Home / Fall 2014 / Helicopter teachers help, hinder students

Helicopter teachers help, hinder students

Pro By: Taymara Tait

It’s Tuesday and an assignment is due a week from today. You turn to the rubric on your desk-top and it clarifies the assignment for you.

Not only does your understanding for the assignment become clearer, but you also know in what direction to take your paper. If it wasn’t for that handy dandy rubric, what would you have done?

A helicopter approach, sometimes referred to as hovering, to the way professors teach is not wrong; if anything it’s amazingly helpful.

Professors give out rubrics and syllabi simply so that students have a guide, a standard of what should be done, and the correct method to take to submit adequate work.

By giving out rubrics and syllabi, professors receive fewer questions, fewer emails and fewer phone calls.

Professors should continue to implement standards, clearly outlining what their teaching will enhance. The advantages of letting students know beforehand what to expect from a class is crucial. The busy flow of a semester and how it conflicts with students’ lives is always a perfectly balanced struggle, which is why an outline, rubric or syllabus should be required.

A standard is not seen as a way of pampering. A rubric is not a way of holding someone’s hand through an assignment or term paper and a syllabus is not a bottle to feed to a baby on how to write, articulate or craft a paper.

In order for students to succeed or to be on the right path, the helicopter way of teaching is a must.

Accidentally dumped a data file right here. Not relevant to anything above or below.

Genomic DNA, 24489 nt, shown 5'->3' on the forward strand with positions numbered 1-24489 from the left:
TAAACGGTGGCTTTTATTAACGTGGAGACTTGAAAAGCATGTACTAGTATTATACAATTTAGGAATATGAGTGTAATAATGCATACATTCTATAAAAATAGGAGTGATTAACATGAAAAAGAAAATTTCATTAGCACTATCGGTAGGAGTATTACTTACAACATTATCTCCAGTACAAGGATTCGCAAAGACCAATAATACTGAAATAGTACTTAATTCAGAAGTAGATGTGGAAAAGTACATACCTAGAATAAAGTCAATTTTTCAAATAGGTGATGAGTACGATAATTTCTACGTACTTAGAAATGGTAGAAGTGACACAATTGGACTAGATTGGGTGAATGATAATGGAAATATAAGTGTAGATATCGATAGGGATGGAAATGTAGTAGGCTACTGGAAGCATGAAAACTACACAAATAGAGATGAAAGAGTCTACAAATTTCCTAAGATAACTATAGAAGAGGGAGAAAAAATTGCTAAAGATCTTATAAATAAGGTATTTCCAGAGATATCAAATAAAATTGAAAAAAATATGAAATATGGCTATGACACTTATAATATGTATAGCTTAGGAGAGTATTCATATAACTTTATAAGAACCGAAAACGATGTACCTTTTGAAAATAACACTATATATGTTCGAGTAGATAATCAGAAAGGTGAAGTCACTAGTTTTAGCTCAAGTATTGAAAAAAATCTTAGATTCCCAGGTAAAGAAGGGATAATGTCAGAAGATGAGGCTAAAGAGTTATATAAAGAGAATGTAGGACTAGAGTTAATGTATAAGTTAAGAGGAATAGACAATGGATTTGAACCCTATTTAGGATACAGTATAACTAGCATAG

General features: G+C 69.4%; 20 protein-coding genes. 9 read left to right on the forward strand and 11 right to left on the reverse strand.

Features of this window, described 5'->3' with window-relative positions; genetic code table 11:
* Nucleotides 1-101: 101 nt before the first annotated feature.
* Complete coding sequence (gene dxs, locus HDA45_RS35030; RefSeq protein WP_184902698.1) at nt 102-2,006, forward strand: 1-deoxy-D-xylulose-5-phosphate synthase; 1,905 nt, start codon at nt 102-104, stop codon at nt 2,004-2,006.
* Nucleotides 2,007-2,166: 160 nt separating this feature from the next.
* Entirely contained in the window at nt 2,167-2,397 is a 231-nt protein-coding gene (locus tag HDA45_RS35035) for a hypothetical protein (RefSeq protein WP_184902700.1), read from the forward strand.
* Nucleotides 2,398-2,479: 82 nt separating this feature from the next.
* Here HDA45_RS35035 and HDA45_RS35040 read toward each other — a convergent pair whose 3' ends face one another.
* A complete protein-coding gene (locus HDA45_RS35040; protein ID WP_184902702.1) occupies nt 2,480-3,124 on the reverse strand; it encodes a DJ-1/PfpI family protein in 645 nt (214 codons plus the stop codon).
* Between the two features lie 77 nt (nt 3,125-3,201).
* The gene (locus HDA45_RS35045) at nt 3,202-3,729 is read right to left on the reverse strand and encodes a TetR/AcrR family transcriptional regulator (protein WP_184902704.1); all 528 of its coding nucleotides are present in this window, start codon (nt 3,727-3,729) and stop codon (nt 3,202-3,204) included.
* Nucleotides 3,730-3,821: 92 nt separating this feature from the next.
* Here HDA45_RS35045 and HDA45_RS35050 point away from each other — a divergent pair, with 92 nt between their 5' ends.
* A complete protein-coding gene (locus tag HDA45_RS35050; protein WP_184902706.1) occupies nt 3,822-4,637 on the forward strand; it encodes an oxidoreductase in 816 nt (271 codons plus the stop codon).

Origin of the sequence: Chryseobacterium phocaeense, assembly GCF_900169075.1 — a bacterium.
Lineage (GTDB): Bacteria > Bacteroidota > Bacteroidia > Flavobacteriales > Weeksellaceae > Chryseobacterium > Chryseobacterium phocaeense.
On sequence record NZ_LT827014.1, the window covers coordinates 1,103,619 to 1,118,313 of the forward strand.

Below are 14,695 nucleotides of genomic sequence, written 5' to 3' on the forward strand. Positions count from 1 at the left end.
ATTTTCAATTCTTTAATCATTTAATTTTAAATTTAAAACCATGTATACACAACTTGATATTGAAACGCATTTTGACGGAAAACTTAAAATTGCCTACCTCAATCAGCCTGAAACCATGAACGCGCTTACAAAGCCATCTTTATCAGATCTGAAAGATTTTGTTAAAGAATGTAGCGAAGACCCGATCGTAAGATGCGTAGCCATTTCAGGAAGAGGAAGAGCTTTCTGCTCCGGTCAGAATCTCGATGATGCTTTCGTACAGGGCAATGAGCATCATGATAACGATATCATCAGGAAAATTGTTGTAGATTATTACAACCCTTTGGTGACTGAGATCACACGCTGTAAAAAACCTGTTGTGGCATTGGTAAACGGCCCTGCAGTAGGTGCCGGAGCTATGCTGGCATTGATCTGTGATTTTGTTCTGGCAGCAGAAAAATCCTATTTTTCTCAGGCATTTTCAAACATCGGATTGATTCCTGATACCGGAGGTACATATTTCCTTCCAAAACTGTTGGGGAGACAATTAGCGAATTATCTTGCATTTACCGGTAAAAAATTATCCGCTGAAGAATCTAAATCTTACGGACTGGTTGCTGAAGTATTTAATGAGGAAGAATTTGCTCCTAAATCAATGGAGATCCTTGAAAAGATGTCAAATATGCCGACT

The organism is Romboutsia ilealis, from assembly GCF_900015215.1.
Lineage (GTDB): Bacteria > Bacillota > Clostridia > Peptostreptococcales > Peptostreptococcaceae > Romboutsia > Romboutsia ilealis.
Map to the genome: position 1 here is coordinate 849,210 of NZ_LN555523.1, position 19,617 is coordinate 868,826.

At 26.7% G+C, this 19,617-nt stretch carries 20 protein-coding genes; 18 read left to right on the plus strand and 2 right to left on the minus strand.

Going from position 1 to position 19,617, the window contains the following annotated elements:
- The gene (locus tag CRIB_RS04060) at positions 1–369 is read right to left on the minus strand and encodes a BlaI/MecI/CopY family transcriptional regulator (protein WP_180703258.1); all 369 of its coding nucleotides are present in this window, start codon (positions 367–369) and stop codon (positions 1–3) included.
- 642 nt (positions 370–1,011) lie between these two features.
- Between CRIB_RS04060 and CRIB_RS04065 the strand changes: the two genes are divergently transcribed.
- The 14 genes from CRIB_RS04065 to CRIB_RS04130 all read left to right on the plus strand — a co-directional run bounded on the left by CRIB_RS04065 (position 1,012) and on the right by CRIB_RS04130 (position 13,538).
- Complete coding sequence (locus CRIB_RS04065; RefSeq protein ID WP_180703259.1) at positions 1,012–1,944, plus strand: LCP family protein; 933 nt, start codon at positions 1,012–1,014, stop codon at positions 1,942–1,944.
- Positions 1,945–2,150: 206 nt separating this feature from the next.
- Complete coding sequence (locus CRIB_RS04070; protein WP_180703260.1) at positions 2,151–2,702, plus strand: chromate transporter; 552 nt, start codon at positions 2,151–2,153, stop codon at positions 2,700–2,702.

Con By: Kristin Whitman

The college years are a time of growth and maturation for young adults; at least, they should be. Students cannot become adults on their own if they have someone hovering over them.

Some college students are always walking off to talk to their parents, who check in on them multiple times a day, trying to control their every move. These types of parents are called “helicopter parents.”

Not only are college students dominated by parents, but “helicopter professors” are also present. Hovering professors can have the same negative effects on students as parents can.

If a student must already deal with parents who will not allow them to be adults, they should not have to worry about the same thing happening when they attend class.

Having a professor who gives you rubrics, strict syllabi and emails you multiple times a week, gives the student no room to grow up or take responsibility for him or herself.

In the real world, jobs are not always easily obtained. Students don’t want the fact that they cannot be responsible for themselves to affect them in the long run.

Being a good professor means boosting students’ confidence and pushing them to their highest ability, not making it impossible for them to accomplish anything socially, mentally or physically on their own.

Learning to navigate the world is essential. Hovering professors only make the task of taking responsibility for oneself more difficult, and there is a fine line between a good professor and a helicopter professor.



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